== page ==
[Fiction issue] Read an excerpt from The Eyes of the Naked, the forthcoming debut novel by Litha Hermanus

The JRB presents an excerpt from The Eyes of the Naked, the debut novel by Litha Hermanus.

The Eyes of the Naked will be published by Penguin Random House in January 2020.


‘Haraba shan-dera bakun-dera, hara-shara basan-tera-’

Nakedi slowly opened the door to his mother’s bedroom after a few unanswered knocks. He found her with her hands raised to the ceiling, walking barefoot over Buntu’s clothes, which were strewn all over the floor. She was praying more wildly than he had ever seen her pray before.

It was even worse than those nights when he was still in high school, and she would sneak quietly and carefully into his bedroom to cover him with the blood of the Lamb. She would tiptoe in as if not to wake him, only to wail in long refrains and sniffle wildly as though she were drowning in something.

‘Hara-kara basa-ntera bakun-dera,’ his mother continued.

He remembered when he too would be commanded to pray this way, to let the Holy Spirit take over and make his heart speak directly to the Lord.

‘Hi, Ma,’ he whispered eventually, as loudly as he could without disrespecting her state of prayer. He’d already had supper, given Donovan a bath, and spoken with his sisters. They told him there would be a meeting tomorrow at noon. He did not want to converse with any one person in the house for longer than was necessary. The less he said, the less likely he was to betray news of his own situation. But he wanted at least to let Aunt Eve know he was home.

‘Hi, Ma,’ he said again as his mother continued her incantation, not heeding him. Donovan ran up the stairs. He stopped behind his dad, his wide frame half-hidden behind his father’s leg. He too watched his Khulu.

‘What is wrong with you, boy?’ Nakedi said. ‘I said wait at the bottom of the stairs.’

Aunt Eve stopped her prayer mid-syllable and opened her eyes. A smile began growing on her lips but came crashing down before being fully formed.

‘No, this is not my son,’ she let out in a long, chilling yelp, thrashing her arms around as though she was fighting off an unseen horde. ‘This is not my son! Bring back my son, Lord!’

She looked through Nakedi and Donovan as though they were made of nothing but air. The boy was terrified of his Khulu. Nakedi grabbed him by the head and hid his face fully behind his leg.

‘This is why I didn’t want you here,’ Nakedi squeezed the boy’s head as he scolded him in a rasping whisper, ‘but you don’t bloody listen.’

Just as Donovan was beginning to cry, his Aunt Mandi came up the stairs and rescued him.

‘What are you guys doing here? I said you can talk to her tomorrow before the meeting.’ Mandi pulled the door just enough to shield Donovan from the sight of his grandmother. ‘Leave her alone. She’ll be done soon.’

‘And when is that?’ Nakedi asked.

‘Whenever she is done, Kedi.’ Mandi shrugged her shoulders and her voice became stern. ‘I don’t think the boy should be here watching her like this. Look at him!’ She said these last words in isiXhosa so her nephew wouldn’t understand.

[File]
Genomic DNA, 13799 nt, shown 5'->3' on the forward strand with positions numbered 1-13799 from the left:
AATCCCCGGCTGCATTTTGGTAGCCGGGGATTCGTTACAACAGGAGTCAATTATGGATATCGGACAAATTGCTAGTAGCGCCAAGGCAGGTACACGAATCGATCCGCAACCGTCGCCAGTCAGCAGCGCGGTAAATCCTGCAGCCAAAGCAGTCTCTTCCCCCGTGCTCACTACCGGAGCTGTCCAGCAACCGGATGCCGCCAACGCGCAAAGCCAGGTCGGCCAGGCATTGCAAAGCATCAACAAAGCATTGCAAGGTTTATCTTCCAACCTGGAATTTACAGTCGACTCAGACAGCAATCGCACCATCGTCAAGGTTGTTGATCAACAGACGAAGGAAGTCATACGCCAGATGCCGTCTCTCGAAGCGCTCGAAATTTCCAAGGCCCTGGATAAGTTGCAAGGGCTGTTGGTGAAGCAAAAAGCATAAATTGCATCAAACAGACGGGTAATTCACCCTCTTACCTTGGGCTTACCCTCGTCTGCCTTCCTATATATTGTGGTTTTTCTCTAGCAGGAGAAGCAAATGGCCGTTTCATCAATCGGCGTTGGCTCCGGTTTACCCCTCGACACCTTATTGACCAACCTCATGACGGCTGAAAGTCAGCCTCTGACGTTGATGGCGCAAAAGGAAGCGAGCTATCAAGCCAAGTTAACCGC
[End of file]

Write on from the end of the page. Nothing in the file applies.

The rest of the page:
Nakedi watched as Mandi took the boy downstairs by the hand. He had an urge to follow them, but he lingered a moment and pushed the door open again. Since mistaking him for Buntu, Aunt Eve hadn’t missed a beat with her prayer. Her pain was raw, and the sadness Nakedi felt for her was debilitating.

He wanted to walk over to her and wrap her up in his arms. Instead, he pulled the door closed and turned to follow the boy and his aunt. He needed to be next to his son at all times, to make sure the boy didn’t accidentally incriminate him. But Nakedi had not pulled his mother’s door completely closed, and what he heard as he retreated down the stairs startled him beyond all comprehension.

Even if he sleeps with other boys, he is still my son, Lord,’ she cried out. ‘I did not mean to kick him out. Don’t let him kill himself over this, Father. Haraba shan-dera bakun-dera hara-shara basanti …’ Aunt Eve made a final plea in tongues before her voice collapsed into a wave of wanton weeping.


  • Litha Hermanus has worked as an international cabin attendant, a language teacher, and a radio producer and co-presenter. He has also done some acting and worked in music. Currently a development consultant at the Embassy of Japan, he lives with his wife and son in Pretoria. He is a student and speaker of the Japanese language and holds a joint honours degree in Media Studies and English Literature, as well as a master’s degree in Creative Writing, from Wits University.

About the book

Amid the chaos, he’d fled on foot from the crime scene. He ran under the cover of night, his escape aided by a series of broken street lamps. He’d come away with nothing save the clothes on his back—and now his son.

After becoming embroiled in a robbery, Nakedi Solomon flees to Mthatha, taking his boy with him—without his ex-wife’s knowledge.

But the Eastern Cape offers no refuge: his young brother has run away from home, possibly to a suspicious circumcision school.

Drawn into the hunt for his sibling while dodging the law, Nakedi smashes into history and the norms of society and culture. What does it mean to be a man? To be a father?

On this unexpected journey, a new consciousness awakens inside him.

Author image: Thando Soga/Composite: The JRB

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